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Marion County Votes YES on Question Two; Approves an Added Income Tax to Invest in Local Transit System

Last November Indianapolis residents voted for more than presidential and congressional seats; they also voted for the nation’s first income tax investment for public transit. Referred to as Question Two, residents overwhelmingly supported the referendum which paves the way for the development of the Marion County Transit Plan and improves the county’s IndyGo bus service. The increased income tax will be up to 25 cents per $100 of taxable income for all Marion County residents. The tax increase will help by extending IndyGo’s hours of operation, increasing the number of bus routes that run in 15-minute frequencies, running every route seven days a week, and creating three rapid-transit lines which run more often and make fewer stops. A City-County Council vote will make this a reality.

Although it may not sound like much, these advancements will greatly improve the economy, livability, and overall well-being of Marion County neighborhoods and its residents. By 2021, the plan will increase the population of residents within a five-minute walk to a high frequency bus route by 180 percent, or by over 160,000 individuals. Additionally, 200,000 residents will live within a half-mile of the three new rapid transit lines that will expedite travel to and from heavily-populated neighborhoods, employment centers, and the city’s major institutions. The connection to employment centers should not be underestimated; Transit Drives Indy claims over 500,000 new jobs will be accessible to Marion County residents. Combine increased access with a 70 percent total increase in service hours, allows commuters to access places of employment throughout the week, including evenings and weekends. Currently, employment opportunities available to asset poor individuals are limited without ownership of or access to a vehicle. However, increased transportation access puts individuals who are unable to afford a vehicle in a better position to secure a steady job necessary to build upon their assets. Furthermore, according to Transportation for America, those who are unable to drive make 15 percent fewer trips to the doctor, 59 percent fewer shopping trips and restaurant visits, and 65 percent fewer trips for social, family, and religious activities, therefore limiting the economic and social capital available to a community. Unfortunately, this lack of access disproportionately affects people of color, 12 percent of whom do not own a vehicle compared with 4.5 percent of Whites.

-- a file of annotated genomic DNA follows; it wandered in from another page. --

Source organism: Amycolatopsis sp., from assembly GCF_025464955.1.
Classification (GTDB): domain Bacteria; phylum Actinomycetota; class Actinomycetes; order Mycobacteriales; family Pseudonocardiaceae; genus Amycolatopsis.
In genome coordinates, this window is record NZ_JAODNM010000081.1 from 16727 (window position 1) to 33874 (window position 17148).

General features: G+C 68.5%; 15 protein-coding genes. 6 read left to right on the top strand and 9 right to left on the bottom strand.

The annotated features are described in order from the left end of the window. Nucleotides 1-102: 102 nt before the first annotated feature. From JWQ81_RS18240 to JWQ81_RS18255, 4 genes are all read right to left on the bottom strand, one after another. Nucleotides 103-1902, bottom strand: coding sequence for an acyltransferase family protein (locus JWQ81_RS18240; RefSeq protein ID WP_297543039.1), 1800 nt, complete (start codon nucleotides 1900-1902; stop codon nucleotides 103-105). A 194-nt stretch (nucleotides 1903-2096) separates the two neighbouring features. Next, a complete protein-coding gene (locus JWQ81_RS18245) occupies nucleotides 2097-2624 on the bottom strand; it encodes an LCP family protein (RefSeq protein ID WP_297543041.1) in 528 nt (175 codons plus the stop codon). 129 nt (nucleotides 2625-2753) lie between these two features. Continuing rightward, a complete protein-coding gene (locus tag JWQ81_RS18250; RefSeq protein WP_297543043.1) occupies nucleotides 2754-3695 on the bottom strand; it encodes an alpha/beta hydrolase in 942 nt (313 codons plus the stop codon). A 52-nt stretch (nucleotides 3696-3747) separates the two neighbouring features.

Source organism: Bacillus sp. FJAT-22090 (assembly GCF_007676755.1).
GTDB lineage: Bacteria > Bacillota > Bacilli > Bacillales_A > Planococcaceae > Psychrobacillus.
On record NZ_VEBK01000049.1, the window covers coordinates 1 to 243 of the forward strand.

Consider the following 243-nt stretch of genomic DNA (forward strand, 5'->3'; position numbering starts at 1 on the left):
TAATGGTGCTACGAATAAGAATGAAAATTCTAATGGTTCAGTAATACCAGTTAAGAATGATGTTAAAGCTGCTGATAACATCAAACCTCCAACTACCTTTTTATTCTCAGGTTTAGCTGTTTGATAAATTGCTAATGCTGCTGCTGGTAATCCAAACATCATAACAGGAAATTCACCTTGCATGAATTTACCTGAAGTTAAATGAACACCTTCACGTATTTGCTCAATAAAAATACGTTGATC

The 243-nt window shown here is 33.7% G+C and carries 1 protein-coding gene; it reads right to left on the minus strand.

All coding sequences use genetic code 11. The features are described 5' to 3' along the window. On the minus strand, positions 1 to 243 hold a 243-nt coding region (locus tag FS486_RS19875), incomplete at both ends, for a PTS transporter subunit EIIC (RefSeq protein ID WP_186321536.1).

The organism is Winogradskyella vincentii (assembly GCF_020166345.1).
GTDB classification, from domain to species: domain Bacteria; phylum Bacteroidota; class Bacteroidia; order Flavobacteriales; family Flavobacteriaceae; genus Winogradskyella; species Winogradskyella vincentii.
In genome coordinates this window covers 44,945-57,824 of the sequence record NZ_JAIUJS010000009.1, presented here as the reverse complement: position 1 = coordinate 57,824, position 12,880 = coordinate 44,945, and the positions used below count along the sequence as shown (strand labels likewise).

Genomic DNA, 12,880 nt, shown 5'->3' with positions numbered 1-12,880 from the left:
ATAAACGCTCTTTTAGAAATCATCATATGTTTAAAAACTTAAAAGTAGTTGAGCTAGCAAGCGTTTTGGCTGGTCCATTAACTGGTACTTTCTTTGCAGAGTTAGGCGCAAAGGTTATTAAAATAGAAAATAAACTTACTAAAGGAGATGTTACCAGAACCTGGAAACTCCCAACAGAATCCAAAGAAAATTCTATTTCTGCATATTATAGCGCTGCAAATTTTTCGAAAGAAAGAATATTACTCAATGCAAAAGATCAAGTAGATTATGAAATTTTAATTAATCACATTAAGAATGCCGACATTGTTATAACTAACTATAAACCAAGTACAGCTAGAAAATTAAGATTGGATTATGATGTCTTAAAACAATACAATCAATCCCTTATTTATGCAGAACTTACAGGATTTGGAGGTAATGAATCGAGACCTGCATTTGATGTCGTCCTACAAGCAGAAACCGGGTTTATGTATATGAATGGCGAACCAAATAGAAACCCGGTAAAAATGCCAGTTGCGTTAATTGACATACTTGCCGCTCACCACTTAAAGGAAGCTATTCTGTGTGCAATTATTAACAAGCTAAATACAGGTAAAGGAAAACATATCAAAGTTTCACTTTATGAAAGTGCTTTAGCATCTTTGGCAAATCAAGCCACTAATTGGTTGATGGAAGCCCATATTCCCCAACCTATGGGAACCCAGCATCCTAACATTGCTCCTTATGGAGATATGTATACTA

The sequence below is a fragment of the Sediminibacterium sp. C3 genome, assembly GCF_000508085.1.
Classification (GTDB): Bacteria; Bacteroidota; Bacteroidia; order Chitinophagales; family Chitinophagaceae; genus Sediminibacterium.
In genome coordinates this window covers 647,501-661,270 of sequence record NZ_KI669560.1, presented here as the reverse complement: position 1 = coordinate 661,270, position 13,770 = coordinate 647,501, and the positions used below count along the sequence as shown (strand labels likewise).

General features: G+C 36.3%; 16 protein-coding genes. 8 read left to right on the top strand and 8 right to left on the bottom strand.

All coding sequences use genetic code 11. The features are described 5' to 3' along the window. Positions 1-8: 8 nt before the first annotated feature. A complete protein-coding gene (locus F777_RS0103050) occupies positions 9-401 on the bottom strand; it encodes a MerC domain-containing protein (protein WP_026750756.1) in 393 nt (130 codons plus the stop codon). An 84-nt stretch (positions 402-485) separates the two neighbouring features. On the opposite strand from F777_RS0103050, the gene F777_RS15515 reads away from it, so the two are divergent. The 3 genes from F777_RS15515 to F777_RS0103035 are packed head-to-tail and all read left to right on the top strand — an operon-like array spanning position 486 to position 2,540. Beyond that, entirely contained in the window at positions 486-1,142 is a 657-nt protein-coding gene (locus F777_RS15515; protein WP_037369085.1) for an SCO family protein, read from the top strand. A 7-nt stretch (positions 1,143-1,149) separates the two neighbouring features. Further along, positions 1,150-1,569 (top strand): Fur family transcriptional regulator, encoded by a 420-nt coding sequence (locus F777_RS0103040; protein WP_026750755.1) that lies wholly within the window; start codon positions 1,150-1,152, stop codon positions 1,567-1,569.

While voters are often weary of supporting any tax increases, Marion County residents’ overwhelming support for Question Two joins 76 other ballot measures passed around the country this year that support local investment towards public transit. Although this year’s ballot initiatives are the largest in history, it is not a new phenomenon as transit measures have passed at a 71 percent rate since 2000 signifying a firm and growing sentiment among Americans about the importance of maintaining an adequate public transit system. However, as mentioned above, Indianapolis is unique for being the first in the nation to use an income tax in order to invest in its public transit. An income tax is considered a progressive tax and does not disproportionally affect lower-income individuals. This is a significant improvement from traditional methods to fund public transit, such as sales and property taxes as they are considered regressive due to the proportionally higher tax burden placed on lower-income individuals.

To help make the Marion County Transit Plan a reality, please contact your local City-County Councilor and announce your support.  To find your Councilor, click this link.

Kathleen Taylor